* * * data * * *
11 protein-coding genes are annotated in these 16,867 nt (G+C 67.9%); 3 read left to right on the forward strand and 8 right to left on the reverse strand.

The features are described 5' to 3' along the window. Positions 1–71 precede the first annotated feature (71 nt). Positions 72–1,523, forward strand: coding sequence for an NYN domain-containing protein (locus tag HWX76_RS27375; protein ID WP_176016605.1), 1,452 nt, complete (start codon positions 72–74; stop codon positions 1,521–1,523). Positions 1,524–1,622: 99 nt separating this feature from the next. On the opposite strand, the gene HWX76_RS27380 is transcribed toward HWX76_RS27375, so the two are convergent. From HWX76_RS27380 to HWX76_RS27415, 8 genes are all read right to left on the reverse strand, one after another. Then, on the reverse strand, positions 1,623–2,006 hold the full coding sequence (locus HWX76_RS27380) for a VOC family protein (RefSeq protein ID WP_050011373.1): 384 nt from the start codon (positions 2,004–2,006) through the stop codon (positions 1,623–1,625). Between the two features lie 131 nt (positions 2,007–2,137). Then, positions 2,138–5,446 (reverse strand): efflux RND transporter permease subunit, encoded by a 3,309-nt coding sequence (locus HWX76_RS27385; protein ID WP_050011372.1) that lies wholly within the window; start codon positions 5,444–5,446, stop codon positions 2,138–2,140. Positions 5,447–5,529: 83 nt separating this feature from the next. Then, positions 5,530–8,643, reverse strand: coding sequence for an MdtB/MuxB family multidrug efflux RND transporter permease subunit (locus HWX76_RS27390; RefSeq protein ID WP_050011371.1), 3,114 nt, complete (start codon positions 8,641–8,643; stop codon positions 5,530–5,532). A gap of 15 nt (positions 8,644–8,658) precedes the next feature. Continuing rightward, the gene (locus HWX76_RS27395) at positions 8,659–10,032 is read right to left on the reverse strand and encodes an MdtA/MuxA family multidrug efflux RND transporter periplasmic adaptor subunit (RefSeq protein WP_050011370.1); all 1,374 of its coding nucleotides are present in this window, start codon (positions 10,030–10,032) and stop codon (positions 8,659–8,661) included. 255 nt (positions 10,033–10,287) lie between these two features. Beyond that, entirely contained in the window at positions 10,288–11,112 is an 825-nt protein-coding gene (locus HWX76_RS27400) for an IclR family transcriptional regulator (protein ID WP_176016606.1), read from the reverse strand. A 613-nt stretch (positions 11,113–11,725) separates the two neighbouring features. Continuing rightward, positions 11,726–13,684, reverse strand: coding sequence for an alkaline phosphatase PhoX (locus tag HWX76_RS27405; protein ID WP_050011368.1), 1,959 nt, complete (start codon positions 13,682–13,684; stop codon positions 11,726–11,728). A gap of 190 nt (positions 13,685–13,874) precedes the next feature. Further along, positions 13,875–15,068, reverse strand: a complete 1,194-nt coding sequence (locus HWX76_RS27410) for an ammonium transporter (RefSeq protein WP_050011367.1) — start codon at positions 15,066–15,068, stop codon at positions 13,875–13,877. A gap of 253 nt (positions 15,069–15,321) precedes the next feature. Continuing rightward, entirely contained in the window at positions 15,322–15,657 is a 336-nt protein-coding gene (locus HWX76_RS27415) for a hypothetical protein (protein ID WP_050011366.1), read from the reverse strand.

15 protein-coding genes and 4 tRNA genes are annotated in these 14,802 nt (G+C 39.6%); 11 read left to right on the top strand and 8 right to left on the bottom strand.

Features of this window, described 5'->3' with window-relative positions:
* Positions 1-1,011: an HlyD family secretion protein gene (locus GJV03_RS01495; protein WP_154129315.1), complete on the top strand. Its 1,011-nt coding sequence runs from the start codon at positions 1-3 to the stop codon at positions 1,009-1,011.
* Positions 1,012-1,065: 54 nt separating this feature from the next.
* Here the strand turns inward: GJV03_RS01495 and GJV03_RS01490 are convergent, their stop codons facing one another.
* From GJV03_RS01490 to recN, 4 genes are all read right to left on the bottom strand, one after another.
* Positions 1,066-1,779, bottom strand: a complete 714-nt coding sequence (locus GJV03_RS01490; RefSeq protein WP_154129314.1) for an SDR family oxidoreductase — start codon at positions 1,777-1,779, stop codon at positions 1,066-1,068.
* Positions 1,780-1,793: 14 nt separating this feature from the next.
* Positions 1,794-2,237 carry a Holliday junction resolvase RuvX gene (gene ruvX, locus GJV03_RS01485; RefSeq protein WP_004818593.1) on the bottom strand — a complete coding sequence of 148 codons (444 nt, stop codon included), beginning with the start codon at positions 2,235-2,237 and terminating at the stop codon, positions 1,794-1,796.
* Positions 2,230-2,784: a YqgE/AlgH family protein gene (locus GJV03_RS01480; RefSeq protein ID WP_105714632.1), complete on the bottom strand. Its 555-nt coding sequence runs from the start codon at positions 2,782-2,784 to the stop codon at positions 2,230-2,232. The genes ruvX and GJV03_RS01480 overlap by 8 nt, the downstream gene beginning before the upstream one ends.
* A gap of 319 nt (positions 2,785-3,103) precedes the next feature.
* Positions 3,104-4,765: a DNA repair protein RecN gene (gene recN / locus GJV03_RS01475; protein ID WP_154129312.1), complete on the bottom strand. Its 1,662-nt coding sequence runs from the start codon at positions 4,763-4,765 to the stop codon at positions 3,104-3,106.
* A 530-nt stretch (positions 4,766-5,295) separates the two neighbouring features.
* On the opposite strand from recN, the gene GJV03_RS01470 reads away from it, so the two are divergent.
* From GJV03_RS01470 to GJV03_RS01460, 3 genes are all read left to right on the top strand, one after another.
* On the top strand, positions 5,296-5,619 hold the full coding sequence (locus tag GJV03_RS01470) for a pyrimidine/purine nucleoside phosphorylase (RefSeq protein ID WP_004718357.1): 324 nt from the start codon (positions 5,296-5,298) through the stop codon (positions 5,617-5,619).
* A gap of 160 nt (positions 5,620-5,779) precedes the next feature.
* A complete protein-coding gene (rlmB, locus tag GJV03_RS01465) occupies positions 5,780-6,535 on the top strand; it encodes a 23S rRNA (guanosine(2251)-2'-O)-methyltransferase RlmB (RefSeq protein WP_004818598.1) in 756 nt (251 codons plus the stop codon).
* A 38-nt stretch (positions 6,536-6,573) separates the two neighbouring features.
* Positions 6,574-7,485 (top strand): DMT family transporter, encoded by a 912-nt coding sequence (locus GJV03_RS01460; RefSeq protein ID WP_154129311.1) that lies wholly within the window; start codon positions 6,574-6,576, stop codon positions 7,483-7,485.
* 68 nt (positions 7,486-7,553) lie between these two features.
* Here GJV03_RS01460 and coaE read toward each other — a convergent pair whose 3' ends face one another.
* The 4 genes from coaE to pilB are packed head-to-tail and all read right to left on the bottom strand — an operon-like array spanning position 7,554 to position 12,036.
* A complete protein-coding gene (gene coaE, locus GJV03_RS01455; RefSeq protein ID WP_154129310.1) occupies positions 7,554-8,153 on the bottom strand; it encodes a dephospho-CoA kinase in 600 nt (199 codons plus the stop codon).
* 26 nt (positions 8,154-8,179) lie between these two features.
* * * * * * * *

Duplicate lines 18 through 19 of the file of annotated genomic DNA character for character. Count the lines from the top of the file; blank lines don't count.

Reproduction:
* On the top strand, positions 5,296-5,619 hold the full coding sequence (locus tag GJV03_RS01470) for a pyrimidine/purine nucleoside phosphorylase (RefSeq protein ID WP_004718357.1): 324 nt from the start codon (positions 5,296-5,298) through the stop codon (positions 5,617-5,619).
* A gap of 160 nt (positions 5,620-5,779) precedes the next feature.